In terms of strike and quality, muted luster, average-to-weak strikes, and heavily marked planchets are the norm. The typical 1972 Eisenhower dollar in uncirculated grades will rise to the level of choice but go no further. The typical choice BU example does not possess much eye appeal.
The series specialist is likely to be persnickety when it comes to paying premiums for the 1972 Eisenhower dollar. While raw coins will generally trade for $5 to $10 for Type 1 and Type 3, eBay listings of uncertified Type 2 coins typically fall in the $80 to $100 range. Be advised that many sellers purporting to offer 1972 Type 2 Eisenhower dollars do not know how to properly identify them.
Professionally Graded 1972 Eisenhower Dollars Are More Valuable
As is the case with most modern coins, the 1972 Eisenhower dollar is at its most valuable when it has great eye appeal, is in a high state of preservation, and has been authenticated and graded by one of the three major grading services. Typically, the highest prices realized are for coins that have been graded by PCGS and approved by CAC. In 2023, CAC launched a new grading service at its Virginia Beach location. In time, the market will indicate whether the premium that exists for PCGS + CAC coins takes precedence over the CAC graded coins.
CAC had encapsulated only 25 1972 Eisenhower dollars at the time of publication (November 2023), but has applied their green oval sticker to 173 coins. The 173 coins were predominately graded by PCGS.
NGC’s census data shows 1,802 Type 1, 1,028 Type 2, and 1,767 Type 3 grading events. For Type 1, NGC reports 23 grading events at MS66 and one at MS66+. For Type 2, NGC reports 62 at MS65 and only 2 at MS66. Type 3 has a similar grading dispersal as Type 1, with 685 at MS65, 48 at MS66, and 2 at MS66+.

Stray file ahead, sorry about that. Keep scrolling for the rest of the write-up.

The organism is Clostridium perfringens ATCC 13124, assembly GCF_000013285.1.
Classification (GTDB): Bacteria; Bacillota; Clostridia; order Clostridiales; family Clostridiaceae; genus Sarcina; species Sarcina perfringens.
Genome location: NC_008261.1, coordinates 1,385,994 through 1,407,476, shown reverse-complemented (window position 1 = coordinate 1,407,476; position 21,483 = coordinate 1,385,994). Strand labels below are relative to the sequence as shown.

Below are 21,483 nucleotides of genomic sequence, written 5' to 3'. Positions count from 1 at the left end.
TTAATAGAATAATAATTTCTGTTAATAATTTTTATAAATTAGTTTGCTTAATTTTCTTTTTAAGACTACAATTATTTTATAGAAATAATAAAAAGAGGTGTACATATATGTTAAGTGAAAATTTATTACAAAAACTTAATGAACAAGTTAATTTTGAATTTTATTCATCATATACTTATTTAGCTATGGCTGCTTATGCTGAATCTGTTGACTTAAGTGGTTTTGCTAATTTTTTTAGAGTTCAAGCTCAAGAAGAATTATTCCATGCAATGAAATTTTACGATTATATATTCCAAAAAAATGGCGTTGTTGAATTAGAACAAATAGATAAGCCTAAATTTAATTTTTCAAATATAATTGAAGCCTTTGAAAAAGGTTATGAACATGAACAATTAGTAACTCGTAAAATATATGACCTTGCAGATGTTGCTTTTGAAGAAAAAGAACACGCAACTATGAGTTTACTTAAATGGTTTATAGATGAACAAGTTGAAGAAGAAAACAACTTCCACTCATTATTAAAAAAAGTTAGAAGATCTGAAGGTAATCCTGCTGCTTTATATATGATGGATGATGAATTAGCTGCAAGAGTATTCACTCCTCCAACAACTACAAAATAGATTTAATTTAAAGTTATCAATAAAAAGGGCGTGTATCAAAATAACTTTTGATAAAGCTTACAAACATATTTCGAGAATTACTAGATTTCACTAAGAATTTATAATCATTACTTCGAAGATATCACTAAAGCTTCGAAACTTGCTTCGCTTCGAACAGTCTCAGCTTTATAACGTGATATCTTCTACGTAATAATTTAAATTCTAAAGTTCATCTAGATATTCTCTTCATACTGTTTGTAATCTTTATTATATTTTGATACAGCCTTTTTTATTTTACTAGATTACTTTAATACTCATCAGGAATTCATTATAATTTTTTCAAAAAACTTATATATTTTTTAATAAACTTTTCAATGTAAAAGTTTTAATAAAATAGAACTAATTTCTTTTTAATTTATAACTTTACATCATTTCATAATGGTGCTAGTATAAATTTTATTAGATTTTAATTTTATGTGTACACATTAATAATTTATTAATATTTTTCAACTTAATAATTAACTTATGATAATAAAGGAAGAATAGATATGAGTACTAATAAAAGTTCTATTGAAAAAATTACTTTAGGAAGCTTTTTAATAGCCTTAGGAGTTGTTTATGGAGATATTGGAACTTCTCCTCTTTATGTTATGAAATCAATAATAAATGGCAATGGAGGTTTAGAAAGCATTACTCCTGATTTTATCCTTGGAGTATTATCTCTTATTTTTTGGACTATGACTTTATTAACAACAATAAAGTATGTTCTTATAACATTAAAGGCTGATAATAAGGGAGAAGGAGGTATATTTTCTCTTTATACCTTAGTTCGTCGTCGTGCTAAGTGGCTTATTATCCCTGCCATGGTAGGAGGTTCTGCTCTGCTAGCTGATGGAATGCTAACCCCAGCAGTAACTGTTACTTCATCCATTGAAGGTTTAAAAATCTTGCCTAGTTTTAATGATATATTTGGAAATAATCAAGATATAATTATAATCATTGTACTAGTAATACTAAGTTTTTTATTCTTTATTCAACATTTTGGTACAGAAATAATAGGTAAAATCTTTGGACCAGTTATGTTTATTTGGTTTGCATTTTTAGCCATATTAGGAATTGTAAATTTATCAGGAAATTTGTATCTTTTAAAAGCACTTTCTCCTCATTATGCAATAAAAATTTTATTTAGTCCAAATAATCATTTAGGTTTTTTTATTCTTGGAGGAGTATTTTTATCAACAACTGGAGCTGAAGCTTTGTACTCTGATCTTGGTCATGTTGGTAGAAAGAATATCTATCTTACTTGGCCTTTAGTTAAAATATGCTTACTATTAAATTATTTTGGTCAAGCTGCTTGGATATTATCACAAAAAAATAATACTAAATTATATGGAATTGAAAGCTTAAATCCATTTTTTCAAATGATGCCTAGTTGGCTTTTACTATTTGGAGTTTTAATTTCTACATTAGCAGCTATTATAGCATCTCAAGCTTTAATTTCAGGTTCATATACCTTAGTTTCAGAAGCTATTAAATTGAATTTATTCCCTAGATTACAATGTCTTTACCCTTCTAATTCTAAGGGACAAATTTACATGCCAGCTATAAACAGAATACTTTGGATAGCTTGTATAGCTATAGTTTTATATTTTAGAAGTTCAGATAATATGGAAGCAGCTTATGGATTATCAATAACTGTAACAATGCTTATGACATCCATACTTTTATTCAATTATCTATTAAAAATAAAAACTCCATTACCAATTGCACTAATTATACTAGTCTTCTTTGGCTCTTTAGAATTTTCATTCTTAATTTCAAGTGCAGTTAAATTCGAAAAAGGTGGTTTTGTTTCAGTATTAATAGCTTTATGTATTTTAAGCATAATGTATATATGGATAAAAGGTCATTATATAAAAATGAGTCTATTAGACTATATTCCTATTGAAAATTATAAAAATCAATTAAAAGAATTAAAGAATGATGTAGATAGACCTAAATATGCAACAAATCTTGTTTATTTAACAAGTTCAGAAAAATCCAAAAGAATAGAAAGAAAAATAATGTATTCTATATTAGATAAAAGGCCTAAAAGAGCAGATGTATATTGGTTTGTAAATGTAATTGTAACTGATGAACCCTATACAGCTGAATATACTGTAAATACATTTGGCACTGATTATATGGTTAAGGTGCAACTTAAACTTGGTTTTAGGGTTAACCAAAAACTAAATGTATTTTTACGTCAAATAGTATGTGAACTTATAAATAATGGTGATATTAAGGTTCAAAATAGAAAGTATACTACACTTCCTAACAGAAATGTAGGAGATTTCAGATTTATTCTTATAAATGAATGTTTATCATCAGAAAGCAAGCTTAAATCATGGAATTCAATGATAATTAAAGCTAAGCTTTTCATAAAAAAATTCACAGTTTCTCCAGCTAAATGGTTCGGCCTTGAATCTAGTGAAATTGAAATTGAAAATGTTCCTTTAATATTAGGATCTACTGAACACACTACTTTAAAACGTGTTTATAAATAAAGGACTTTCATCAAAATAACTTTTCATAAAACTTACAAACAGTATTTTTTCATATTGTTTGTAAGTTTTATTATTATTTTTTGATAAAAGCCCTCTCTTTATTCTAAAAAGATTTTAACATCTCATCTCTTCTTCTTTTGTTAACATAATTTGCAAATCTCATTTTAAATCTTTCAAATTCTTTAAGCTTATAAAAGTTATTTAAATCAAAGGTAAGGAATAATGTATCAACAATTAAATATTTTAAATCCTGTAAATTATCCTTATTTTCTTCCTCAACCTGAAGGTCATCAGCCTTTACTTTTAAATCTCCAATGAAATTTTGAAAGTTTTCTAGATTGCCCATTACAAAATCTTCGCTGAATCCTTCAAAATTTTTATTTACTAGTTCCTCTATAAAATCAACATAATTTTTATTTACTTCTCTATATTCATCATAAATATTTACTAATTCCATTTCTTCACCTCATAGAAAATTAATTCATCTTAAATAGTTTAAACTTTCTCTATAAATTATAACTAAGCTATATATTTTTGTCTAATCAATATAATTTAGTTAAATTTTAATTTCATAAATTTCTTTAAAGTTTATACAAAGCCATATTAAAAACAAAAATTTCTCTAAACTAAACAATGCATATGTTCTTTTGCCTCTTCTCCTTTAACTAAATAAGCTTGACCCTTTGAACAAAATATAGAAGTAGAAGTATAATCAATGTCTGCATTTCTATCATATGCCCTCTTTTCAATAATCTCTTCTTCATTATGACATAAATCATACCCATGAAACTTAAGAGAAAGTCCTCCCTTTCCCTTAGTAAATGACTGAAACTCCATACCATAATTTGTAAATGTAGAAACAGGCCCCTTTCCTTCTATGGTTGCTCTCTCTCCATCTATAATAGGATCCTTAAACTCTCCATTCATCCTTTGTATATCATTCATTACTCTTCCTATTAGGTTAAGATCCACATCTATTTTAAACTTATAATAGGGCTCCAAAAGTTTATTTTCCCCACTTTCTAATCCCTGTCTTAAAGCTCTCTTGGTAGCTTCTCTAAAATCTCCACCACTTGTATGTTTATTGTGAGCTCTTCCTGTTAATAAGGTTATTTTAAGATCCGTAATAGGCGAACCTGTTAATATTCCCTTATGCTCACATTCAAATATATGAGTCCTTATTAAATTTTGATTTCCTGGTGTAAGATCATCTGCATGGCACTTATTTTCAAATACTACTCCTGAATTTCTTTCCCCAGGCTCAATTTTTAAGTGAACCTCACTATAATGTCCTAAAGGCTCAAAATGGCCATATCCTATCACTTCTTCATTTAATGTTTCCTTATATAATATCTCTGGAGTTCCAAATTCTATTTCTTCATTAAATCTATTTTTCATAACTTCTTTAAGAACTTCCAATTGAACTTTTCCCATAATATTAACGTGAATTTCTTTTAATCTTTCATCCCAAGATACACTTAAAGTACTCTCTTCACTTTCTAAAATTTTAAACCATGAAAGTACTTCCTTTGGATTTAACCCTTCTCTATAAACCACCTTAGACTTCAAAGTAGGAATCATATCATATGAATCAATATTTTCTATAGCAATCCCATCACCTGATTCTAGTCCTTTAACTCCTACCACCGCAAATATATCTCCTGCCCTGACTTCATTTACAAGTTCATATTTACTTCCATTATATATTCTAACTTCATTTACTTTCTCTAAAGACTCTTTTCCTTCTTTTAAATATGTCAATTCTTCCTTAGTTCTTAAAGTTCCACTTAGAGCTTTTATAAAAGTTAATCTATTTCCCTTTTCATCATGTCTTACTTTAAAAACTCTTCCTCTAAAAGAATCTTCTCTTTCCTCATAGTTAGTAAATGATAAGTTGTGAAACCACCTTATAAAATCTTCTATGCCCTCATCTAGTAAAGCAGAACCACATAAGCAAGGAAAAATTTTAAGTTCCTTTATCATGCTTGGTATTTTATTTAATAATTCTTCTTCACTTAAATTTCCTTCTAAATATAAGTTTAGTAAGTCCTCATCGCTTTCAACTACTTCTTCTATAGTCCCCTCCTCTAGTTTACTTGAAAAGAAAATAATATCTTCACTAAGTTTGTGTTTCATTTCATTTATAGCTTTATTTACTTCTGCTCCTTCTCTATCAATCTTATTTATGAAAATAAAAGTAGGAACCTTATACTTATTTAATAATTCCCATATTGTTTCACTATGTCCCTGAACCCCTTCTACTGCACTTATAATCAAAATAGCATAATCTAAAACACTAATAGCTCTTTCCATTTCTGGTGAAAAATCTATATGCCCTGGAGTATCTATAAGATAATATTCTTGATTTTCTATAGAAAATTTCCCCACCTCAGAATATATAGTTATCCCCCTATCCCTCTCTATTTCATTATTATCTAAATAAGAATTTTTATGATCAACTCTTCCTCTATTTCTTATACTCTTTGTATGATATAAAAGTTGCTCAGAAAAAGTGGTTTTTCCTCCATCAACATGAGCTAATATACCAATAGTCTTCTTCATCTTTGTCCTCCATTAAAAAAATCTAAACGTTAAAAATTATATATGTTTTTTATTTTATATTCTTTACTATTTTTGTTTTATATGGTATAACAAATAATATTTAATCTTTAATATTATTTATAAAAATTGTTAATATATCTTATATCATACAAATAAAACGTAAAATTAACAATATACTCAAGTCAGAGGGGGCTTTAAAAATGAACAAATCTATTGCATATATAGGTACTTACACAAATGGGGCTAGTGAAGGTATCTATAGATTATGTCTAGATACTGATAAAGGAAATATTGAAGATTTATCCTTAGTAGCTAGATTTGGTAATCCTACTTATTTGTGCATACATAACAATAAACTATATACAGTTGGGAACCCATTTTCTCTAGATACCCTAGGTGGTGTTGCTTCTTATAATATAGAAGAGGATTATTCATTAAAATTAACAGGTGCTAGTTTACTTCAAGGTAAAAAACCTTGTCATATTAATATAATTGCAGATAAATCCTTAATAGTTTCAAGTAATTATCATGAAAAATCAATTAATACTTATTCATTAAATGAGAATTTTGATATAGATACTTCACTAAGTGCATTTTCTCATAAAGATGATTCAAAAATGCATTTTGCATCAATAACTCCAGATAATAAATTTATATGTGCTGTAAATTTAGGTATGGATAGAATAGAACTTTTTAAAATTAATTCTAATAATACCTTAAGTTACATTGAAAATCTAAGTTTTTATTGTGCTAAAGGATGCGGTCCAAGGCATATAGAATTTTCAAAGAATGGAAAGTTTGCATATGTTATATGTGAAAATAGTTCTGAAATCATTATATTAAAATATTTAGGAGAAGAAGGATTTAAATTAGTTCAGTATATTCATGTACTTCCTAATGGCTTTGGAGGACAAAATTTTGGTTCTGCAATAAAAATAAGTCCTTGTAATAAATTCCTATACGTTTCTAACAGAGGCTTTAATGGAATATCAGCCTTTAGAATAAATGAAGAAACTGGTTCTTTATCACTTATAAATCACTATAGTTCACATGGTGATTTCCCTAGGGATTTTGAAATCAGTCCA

PCGS has graded more 1972 Eisenhower dollars than the other two services. For Type 1, PCGS reports 3,426 grading events with 623 at MS65, 19 at MS66, and 2 at MS66+. For Type 2, PCGS reports 2,924 grading events, with 153 at MS65, 12 at MS66, and 1 at MS66+. We have personally handled the MS66+ piece and it is remarkable. For Type 3, PCGS reports 3,373 grading events, with 694 at MS65, 51 at MS66, and 4 at MS66+.
Of course, these numbers do not represent the majority of all surviving 1972 Eisenhower dollars. In time, these populations will increase at all levels- but do not expect a sudden explosion in high end coins.
Gasparro’s portrait of Dwight D. Eisenhower (as President); Eisenhower facing to the left. Gasparro’s initials “FG” appear raised in the bust truncation. Beneath Eisenhower’s chin, to the left, is the motto “IN GOD WE TRUST” LIBERTY wraps around the top of the coin in the space between the rim and the top of Eisenhower’s head. The date wraps around the bottom of the design, between the rim and the bottom of Eisenhower’s bust truncation. While Philadelphia-struck pieces bear no mintmark, coins struck at Denver and San Francisco will bear small mintmarks of “D” or “S” above the space between the last two digits of the date. On Eisenhower dollars, mintmarks were hand-punched and may vary in exact location and orientation.
The reverse is based on Michael Collins’ Apollo 11 mission patch design.
In the center, a bald eagle in descent. In its talons, an olive branch. Its left wing is raised. The lunar surface lies below. Above the eagle’s head is a depiction of the Earth. North America is prominently visible. Wrapping around the top of the coin adjacent to the rim is the legend “UNITED STATES OF AMERICA.” Thirteen small five-point stars circle around the eagle. Below the ring of stars but above the eagle is the motto “E PLURIBUS UNUM”. Wrapping around the bottom of the design is the denomination “ONE DOLLAR”.
The edge of the Eisenhower dollar is reeded.
Frank Gasparro was a friend to numismatists and served as Chief Engraver of the United States Mint from 1965 to 1981. View Designer’s Profile.
|Year Of Issue:||1972|
|Denomination:||One Dollar (USD)|
|OBV Designer||Frank Gasparro|
|REV Designer||Frank Gasparro | Michael Collins|